Helluva Town re-creates a time long before "9/​11" when New Yorkers felt vulnerable to a foreign foe. The city was labeled "Target Number One" if the Germans could send bombers into America’s skies or shell the coastline from U-boats. Some 400,000 New Yorkers served as air-raid wardens while antiaircraft guns ringed the city. The neon advertising signs in Times Square went dark. Mayor Fiorello La Guardia warned of terror from the skies. Calamity indeed arrived, but not at the hands of the Germans. On a summer’s day in 1945, an Army Air Forces bomber pilot fresh from combat became lost in rain and fog on a routine flight and crashed into the Empire State Building.

Here too are tales of the FBI chasing down Nazi spies in the city, Britain’s counter-espionage network housed in obscure offices in Rockefeller Center, and the Navy’s use of Mafia bosses to help avert German sabotage on the mob-run piers.

New Yorkers joined together to buy war bonds and donate blood, but racial and ethnic tensions simmered and finally burst. Longstanding racism and the indignities endured by New York’s black GIs in the training camps of the South spawned a riot that devastated Harlem in the summer of 1943. The German-American Bund, based in Manhattan’s Yorkville section, spewed anti-Semitism, and Irish-Catholic youth gangs attacked Jewish youngsters and vandalized synagogues while the police remained indifferent.

And this is the story of New York’s emergence as the power and glory of the world stage in the war’s aftermath, underlined when the newly created United Nations voted to establish its permanent headquarters astride the East River and a vast international airport arose in Queens.

Finally, a personal note.

In recalling life in the wartime city, and telling of its men and women who went to war, I was struck by the story of a particular GI. His name was Irving Strobing, he was from Brooklyn’s East New York neighborhood, and he was a radio operator in the Signal Corps. When he died in Durham, North Carolina, at age 77 in 1997, he made the obituary pages of The New York Times. His life over the previous three decades seemed ordinary enough: He worked for the Federal Aviation Agency and the Department of Agriculture before retiring. But the obit headline told another story: "Hero of Corregidor."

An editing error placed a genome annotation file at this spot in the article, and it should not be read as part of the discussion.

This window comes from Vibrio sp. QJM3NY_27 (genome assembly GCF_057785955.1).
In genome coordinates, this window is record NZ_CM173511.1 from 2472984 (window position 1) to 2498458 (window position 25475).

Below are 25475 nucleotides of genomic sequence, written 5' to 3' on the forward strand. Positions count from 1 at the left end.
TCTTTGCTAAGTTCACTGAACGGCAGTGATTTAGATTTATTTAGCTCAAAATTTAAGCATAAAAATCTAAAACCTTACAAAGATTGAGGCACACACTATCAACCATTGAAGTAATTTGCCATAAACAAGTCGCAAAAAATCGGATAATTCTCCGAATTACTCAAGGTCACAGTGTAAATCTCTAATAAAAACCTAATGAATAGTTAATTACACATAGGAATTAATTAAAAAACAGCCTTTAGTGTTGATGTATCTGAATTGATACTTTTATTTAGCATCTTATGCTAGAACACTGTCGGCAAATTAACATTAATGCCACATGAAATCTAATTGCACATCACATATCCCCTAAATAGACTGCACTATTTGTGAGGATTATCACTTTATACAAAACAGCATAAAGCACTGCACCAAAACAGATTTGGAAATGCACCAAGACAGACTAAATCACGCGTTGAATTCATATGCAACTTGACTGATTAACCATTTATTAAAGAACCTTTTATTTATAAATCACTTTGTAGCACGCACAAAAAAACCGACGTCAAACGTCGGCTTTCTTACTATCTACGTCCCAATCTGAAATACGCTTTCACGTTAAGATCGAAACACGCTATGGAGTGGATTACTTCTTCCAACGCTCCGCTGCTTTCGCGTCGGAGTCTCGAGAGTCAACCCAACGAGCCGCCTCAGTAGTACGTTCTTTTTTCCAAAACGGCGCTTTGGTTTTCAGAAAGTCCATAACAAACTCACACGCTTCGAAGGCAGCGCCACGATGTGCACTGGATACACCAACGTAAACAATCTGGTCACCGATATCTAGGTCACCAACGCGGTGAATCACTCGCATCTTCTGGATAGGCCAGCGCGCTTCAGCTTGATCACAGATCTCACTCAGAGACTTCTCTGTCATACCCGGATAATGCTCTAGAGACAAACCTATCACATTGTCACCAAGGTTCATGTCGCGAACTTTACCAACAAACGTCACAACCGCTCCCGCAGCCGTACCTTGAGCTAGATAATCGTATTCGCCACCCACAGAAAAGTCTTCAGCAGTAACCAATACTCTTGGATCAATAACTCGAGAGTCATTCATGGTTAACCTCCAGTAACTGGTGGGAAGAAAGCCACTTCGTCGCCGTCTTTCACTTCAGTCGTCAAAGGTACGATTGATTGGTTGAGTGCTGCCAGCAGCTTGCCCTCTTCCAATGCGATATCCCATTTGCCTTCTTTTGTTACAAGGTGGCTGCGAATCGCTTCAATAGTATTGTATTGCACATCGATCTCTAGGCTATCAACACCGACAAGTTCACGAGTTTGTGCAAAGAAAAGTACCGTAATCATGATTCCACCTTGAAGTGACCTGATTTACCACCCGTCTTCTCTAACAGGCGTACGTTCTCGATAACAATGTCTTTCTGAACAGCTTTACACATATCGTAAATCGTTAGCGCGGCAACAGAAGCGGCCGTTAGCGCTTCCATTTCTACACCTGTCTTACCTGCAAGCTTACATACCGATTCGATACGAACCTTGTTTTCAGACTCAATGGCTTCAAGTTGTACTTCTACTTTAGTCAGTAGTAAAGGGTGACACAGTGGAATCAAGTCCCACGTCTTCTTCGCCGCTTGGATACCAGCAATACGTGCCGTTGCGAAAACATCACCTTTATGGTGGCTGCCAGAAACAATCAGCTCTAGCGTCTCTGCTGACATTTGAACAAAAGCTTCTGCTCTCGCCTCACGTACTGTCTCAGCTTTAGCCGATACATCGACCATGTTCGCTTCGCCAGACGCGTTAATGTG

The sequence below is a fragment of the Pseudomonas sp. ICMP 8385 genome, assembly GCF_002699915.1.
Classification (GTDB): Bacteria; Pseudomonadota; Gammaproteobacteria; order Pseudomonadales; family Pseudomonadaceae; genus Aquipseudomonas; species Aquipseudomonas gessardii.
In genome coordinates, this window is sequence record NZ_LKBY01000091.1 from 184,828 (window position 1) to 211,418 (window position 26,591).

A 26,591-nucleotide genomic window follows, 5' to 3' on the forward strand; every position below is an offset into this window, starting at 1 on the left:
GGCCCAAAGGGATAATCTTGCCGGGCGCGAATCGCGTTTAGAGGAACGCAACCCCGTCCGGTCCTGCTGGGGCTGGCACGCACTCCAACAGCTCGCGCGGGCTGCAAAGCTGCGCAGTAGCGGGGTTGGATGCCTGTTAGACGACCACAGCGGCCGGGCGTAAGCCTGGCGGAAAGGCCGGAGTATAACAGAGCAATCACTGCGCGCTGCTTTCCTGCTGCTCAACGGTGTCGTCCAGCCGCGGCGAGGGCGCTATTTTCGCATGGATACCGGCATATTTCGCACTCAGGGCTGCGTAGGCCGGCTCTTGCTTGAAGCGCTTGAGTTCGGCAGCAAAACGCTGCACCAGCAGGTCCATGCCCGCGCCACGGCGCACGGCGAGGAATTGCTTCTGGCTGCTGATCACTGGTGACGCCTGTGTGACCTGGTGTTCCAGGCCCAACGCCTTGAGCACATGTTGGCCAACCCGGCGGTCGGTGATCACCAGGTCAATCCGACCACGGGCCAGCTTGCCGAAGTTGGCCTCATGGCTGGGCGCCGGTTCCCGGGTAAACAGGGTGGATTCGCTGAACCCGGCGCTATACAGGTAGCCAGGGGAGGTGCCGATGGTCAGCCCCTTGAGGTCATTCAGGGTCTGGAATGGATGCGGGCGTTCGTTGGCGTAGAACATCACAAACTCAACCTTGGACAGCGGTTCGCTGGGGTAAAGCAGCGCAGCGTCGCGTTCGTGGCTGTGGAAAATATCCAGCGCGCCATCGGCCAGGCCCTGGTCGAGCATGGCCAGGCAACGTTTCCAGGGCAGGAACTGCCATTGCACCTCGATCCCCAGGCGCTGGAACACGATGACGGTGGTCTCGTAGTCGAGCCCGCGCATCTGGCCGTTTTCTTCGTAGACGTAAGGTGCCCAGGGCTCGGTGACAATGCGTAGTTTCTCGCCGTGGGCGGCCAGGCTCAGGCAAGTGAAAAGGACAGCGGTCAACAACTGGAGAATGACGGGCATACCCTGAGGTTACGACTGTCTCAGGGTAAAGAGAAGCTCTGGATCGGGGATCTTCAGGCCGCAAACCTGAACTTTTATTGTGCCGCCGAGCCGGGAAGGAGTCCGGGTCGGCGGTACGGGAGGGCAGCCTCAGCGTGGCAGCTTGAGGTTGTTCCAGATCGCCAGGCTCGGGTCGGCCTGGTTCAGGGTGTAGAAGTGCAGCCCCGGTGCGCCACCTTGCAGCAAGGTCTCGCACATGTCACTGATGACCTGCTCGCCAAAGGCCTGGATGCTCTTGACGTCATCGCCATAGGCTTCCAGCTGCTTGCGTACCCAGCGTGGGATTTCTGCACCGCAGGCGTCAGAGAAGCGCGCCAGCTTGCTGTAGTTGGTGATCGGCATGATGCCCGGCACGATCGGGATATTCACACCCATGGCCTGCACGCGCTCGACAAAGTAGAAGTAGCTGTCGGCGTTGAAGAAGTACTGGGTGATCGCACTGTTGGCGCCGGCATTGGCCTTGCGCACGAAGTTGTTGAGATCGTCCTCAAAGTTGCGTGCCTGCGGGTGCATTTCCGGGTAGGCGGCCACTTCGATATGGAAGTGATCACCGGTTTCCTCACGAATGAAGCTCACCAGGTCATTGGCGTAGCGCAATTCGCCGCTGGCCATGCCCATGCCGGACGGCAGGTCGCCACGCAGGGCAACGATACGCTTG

It was nearly five months since the Japanese attacked Pearl Harbor and two months since General Douglas MacArthur fled the Philippines for Australia. In the tunnels of the rock called Corregidor, the remnants of the American forces under General Jonathan Wainwright were in the last throes of their holdout, waiting for the Japanese onslaught.

Their final words were tapped out on May 5, 1942, by Private Strobing, 22 years old and the son of a tailor.

"General Wainwright is a right guy and we are willing to go on for him, but shells were dropping all night, faster than hell. They are piling dead and wounded in our tunnel.

"My name Irving Strobing. Get this to my mother, Mrs. Minnie Strobing, 605 Barbey Street, Brooklyn, N.Y. They are to get along o.k. My love to Pa, Joe, Sue, Mac, Garry, Joy and Paul. God bless you and keep you."

Strobing’s radio message was picked up in Hawaii by an Army radio technician named Arnold Lappert, a Manhattan boy. Lappert relayed Strobing’s words to the American mainland, and they were printed in newspapers, touching the emotions of the homefront.

In September 1945, Strobing was released from a Japanese prison camp. A month later, Irving Strobing of Brooklyn and Arnold Lappert of Manhattan joined together to re-enact their connection in springtime 1942 at a Madison Square Garden pageant telling of the contributions American Jews had made in all the nation’s wars.

Strobing had graduated from Thomas Jefferson High School and attended Brooklyn College for a year before entering the Army. I grew up in Brooklyn as well and I graduated from Jefferson in 1959. I, too, went on to Brooklyn College. I’m Class of 1963.

We were a generation apart. But I feel a kinship. And so a belated salute to Irving Strobing, to Arnold Lappert, and to all the men and women who left New York for the military training camps of America and their roles at home and abroad in the winning of the Second World War.

Selected Works

The fog-bound collision in the Atlantic that spawned the world’s greatest peacetime rescue at sea.
A 50th anniversary account of the battle that turned the tide of World War II.